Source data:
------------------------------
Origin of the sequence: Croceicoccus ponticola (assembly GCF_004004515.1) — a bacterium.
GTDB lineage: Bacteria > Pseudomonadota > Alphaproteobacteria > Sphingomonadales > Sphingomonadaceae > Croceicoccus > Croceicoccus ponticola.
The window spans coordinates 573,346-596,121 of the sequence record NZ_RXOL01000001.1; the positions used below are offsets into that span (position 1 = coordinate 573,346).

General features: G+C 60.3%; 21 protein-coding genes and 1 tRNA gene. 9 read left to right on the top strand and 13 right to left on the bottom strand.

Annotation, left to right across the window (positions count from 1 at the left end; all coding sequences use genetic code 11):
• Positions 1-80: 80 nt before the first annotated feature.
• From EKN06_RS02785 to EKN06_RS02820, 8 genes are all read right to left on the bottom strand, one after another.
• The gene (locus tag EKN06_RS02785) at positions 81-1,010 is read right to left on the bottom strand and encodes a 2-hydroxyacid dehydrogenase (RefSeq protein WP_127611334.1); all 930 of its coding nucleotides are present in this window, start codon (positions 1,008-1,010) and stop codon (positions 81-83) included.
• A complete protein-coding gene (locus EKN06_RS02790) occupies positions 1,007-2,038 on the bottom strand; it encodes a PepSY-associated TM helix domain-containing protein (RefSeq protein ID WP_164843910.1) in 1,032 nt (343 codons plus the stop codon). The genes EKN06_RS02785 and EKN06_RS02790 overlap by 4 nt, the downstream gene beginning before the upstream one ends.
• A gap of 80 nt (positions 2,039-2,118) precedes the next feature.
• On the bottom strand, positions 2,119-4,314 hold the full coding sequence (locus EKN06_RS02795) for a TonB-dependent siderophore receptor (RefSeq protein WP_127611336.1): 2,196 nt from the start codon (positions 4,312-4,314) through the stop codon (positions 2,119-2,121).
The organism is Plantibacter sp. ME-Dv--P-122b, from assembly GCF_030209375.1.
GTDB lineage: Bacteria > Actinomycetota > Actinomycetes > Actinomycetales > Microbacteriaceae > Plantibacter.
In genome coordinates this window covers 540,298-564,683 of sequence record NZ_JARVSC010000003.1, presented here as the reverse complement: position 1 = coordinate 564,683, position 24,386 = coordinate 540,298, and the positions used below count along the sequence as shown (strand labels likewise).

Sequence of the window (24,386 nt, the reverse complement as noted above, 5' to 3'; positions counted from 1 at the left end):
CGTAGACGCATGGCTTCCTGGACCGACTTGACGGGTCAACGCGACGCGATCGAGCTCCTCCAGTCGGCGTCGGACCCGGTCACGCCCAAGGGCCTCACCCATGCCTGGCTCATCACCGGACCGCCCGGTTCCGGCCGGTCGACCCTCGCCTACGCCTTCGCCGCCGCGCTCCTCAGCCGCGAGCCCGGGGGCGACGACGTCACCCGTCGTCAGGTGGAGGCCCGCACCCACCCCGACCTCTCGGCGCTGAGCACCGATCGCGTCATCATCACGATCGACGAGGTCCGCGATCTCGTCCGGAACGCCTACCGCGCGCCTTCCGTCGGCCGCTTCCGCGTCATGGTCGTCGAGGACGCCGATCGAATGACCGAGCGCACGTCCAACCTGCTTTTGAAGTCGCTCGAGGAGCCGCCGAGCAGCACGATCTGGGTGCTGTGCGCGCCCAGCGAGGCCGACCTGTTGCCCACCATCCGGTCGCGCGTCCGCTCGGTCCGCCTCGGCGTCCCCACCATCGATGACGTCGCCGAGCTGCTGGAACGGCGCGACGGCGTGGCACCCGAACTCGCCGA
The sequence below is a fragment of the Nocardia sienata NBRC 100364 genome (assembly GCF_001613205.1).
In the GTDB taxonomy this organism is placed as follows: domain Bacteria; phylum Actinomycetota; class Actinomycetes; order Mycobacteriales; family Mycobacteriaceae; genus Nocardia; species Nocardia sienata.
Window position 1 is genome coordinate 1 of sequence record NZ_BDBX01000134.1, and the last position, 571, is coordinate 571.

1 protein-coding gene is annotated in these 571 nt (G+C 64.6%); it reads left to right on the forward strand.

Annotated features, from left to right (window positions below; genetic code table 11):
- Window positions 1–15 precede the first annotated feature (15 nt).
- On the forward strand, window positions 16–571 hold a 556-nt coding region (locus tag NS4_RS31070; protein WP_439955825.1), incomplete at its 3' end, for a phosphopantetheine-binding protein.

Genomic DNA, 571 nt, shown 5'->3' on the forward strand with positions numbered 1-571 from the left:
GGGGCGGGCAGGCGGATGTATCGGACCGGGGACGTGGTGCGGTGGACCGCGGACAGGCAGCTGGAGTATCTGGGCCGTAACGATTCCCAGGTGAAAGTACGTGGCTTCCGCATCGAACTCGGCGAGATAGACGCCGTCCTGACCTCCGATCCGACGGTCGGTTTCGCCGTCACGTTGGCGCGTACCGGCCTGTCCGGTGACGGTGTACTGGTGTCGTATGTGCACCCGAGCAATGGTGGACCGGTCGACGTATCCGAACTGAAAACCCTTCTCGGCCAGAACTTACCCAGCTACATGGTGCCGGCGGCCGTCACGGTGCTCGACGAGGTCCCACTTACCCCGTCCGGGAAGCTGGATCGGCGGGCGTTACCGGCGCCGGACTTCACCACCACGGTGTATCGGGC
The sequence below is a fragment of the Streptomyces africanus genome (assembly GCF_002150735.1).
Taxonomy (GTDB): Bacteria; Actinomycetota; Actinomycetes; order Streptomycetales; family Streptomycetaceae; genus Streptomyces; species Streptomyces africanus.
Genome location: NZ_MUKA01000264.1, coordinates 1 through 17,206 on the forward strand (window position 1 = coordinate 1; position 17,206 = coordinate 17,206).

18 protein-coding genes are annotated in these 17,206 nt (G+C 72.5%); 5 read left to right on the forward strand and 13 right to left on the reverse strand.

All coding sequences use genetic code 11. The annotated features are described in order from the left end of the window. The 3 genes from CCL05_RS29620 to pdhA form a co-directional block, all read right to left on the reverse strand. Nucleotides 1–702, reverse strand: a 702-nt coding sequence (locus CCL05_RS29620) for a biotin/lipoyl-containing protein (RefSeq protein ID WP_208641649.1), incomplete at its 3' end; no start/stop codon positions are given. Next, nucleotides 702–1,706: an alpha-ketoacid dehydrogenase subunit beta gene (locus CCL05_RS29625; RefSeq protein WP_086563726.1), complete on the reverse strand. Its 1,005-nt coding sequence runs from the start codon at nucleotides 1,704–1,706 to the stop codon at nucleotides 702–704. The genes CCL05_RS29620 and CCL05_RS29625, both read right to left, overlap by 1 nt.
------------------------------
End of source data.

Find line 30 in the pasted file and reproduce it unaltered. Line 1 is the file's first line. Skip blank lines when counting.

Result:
All coding sequences use genetic code 11. The annotated features are described in order from the left end of the window. The 3 genes from CCL05_RS29620 to pdhA form a co-directional block, all read right to left on the reverse strand. Nucleotides 1–702, reverse strand: a 702-nt coding sequence (locus CCL05_RS29620) for a biotin/lipoyl-containing protein (RefSeq protein ID WP_208641649.1), incomplete at its 3' end; no start/stop codon positions are given. Next, nucleotides 702–1,706: an alpha-ketoacid dehydrogenase subunit beta gene (locus CCL05_RS29625; RefSeq protein WP_086563726.1), complete on the reverse strand. Its 1,005-nt coding sequence runs from the start codon at nucleotides 1,704–1,706 to the stop codon at nucleotides 702–704. The genes CCL05_RS29620 and CCL05_RS29625, both read right to left, overlap by 1 nt.